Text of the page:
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Discussion Starter #1 (Edited)
Home made Ducati service tools

Has anyone tried making Factory Service Tools at home ?
" I knocked this together in my shed " .... ha ha ha ! ... that sort of thing...

As many people will know , these tools cost big money if bought from Ducati.
I suspect that dealers get them free , or at least with a massive discount.
When I first started doing my own work , I met with a few members of my local
Owners Club ....
..........my second question was " How many of the Factory Service Tools
does the club own ? "
Answer ........ " None "

When I realised that I would soon need some of these Ducati factory service tools,
I made a list , using my factory service manual for reference and for part numbers.
Then I got a quote from the local dealer ...... well over $1000 ! ..... and that DIDN'T
include the " Mathesis" tester, which is about $1000 on it's own !

I decided to make some of them myself using nothing more than a vice , an angle grinder
a drill , and a bit of welding.
All the materials came from scrap stuff that was just kicking around in my workshop ,
and I bought some old sockets and wrenches ( spanners ) from car-boot sales ,
(yard sales etc ).

These are the tools that I needed , and made for myself.
I don't know the Ducati part numbers because I don't have my manual to hand ,
I'm sure all home mechanics will recognise them anyway , and as far as I know ,
they will work for most models.

1] Steering bearing tension tool - locates into the ring nut with 8 holes and a slot
It allows you to put a torque wrench directly onto the nut
Ducati charge ~$90
..... cost to make - little more than zero , just time and junk.

2] Camshaft locking tool - vital for removing , replacing , torquing the ring nuts that
retain the camshaft pulleys ( Ducati call them "Elastic Nuts " )

3] Special socket to remove / replace those "Elastic " ring nuts .... they are a plain ring nut ,
( looks like aluminium) with 4 notches , 90 degrees apart.

4] Clutch basket locking tool - about $180 from Ducati ; cost to make .... near zero
..... same goes for a similar tool that locks the clutch hub ( " center " )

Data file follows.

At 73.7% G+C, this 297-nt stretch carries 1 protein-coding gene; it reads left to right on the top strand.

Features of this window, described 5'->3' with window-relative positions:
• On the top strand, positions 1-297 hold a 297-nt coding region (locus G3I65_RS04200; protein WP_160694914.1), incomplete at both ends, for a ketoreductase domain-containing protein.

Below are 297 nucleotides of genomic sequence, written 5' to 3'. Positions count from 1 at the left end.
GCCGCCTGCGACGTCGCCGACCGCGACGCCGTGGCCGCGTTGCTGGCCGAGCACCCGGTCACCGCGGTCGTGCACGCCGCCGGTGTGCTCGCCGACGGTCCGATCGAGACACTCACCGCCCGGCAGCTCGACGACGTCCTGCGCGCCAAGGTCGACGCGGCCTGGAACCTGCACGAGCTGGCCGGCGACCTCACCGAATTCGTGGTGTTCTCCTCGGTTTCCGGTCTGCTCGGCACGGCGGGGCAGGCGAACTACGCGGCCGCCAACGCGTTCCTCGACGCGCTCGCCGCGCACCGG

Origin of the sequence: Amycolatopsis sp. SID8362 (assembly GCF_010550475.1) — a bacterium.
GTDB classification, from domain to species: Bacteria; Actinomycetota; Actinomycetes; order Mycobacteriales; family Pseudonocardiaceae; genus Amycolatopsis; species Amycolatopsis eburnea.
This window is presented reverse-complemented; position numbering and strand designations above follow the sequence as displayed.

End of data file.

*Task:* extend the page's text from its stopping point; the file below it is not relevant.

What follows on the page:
..... similar price from Ducati .
NB both of these give an excellent option to the " Engine turning" tool.

5] Cylinder head torque adaptor ..... with most models it is impossible to get a regular
socket plus torque wrench onto those nuts.


If anyone is interested , I can give details of how to make all of these tools .
Unfortunately I cannot give exact measurements or photos just now because they are
in storage , along with the factory service manual I mentioned above.

Have any other members got more suggestions ?

Maybe we could make a separate thread / section on the forum ....
...... a useful knowledge base for people new to home maintenance ?
 

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Necessity is the Mother of Invention, but some of the tools from Ducati really are very nice, time saving, and protect the very expensive parts. Also Hdesa makes some, but I have never used any, so I cannot give a review, perhaps another Forum member has first hand experience. I do know some friends have made a "clutch holding tool" out of used steel clutch plates welded to a handle. Works very well.....
 

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I can assure you Oldtech that Ducati dealers do pay for all tools sent to them as mandatory tools albeit they do pay cost and from what I noticed is most tools retail at very little above cost unless a dealer marks them up even higher.
With that said i do have factory tools in my tool box and a few home made ones but only because of needing a tool today and not next month....
 

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Discussion Starter #4 (Edited)
Hi 219R
That's exactly what I'm talking about !
Well done !